5. There are considerable difficulties confronting this claim but as already stated a number simply cannot be resolved at this stage. The claim is not fanciful and has a sufficiently real prospect of success to meet the first requirement for service out.
    6. The only potentially applicable gateway is that at paragraph 3.1(4A) of the Practice Direction namely that a claim falling within certain other gateways is brought against the same defendant and the claim in question “arises out of the same or closely connected facts”. The claims in respect of the Project Fees Contract and the Compromise Contract fall within the paragraph 3.1 (6) gateway and are against the same defendant. However, the claim in relation to the Loan Agreement does not arise out of the same or closely connected facts. The parties to the claims are the same but that clearly is not sufficient connexion. The Loan Agreement was to provide funding to enable the Second Defendant to continue with the MCCI Project and the Project Fees Contract related to payment for work done on that project with the Compromise Contract deriving from work done in respect of the arbitration arising out of that project but other than that there is no connexion between the claims. That connexion is limited and remote and the facts giving rise to the other claims and those giving rise to the Loan Agreement are neither the same nor closely connected. The fact that the purpose of the Loan Agreement was the funding of the project out of which the other claims derived does not mean that the Loan Agreement arises out of the same or closely connected facts as the other claims indeed it shows that they arise out of different facts. This is particularly so when regard is had to the difference in timing. The Loan Agreement was made in June 2006. The Project Fees Contract was made in February 2011 (albeit that it came out of the Project Management Fee and Project Bonus arrangements which had been made in 2006). The Compromise Contract was made in August 2016 and was a replacement for the Arbitration Contract made in 2011. Accordingly, the Loan Agreement claim does not fall within the paragraph 3.1 (4A) gateway.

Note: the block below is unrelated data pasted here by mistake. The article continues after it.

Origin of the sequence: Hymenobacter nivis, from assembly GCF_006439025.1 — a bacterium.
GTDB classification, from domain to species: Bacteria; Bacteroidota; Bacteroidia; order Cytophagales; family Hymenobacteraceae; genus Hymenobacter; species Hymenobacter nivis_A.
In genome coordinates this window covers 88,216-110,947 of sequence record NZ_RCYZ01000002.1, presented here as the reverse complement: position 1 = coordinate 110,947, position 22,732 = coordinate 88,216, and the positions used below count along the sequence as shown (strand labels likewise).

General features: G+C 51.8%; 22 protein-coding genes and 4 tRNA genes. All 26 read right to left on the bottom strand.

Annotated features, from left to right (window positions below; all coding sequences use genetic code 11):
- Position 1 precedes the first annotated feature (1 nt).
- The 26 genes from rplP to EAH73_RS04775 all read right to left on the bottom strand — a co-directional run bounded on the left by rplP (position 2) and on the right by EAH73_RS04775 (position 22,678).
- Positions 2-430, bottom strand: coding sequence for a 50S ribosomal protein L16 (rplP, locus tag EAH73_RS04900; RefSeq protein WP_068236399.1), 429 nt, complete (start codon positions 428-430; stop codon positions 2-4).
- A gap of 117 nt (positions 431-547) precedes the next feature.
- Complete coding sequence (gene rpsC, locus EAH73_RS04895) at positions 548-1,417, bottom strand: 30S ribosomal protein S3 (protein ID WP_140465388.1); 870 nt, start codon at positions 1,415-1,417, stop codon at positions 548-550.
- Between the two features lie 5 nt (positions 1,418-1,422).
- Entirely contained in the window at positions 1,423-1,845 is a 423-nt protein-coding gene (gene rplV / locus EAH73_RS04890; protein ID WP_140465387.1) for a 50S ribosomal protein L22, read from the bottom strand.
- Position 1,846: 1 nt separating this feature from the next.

7. However, even if I had concluded that this claim fell within the gateway I would not have been satisfied that the courts of England and Wales were the appropriate forum for this claim. The agreement was made in Iran and is governed by Iranian law. There is a live issue as to its lawfulness and enforceability under that law and the answer to that question will depend on the way in which the dealings are characterised. That is a matter which the Iranian courts are much better placed to address than those in England. That is all the more so when account is taken of the fact that there will need to be consideration of the effect of a series of Commandite contracts and banking documents in Farsi and drawn up in accordance with Iranian banking practice. The documents are not only in Farsi but they use Iranian numbering and dating conventions. They are the kind of documents which if they had been in English and drawn up in accordance with English banking practices an English judge dealing with commercial cases would be able to assess at a glance and with which such a judge would be very familiar. That exercise will be markedly more difficult in relation to the actual documents here even with translation and explanation. Conversely one would expect an Iranian judge dealing with commercial cases to be well familiar with documents of this kind and able to assess their effect quickly. It is also apparent that the evidence of a number of witnesses is likely to be relevant. The case will turn not just on the evidence of the Claimant and the First Defendant and the former’s brother but will require evidence from those involved in the earlier dealings (particularly if the Claimant is to maintain that the documents on which the First Defendant relies are fabrications involving collusion on the part of bank staff). The relevant witnesses are based in Iran and are likely to be Farsi speakers.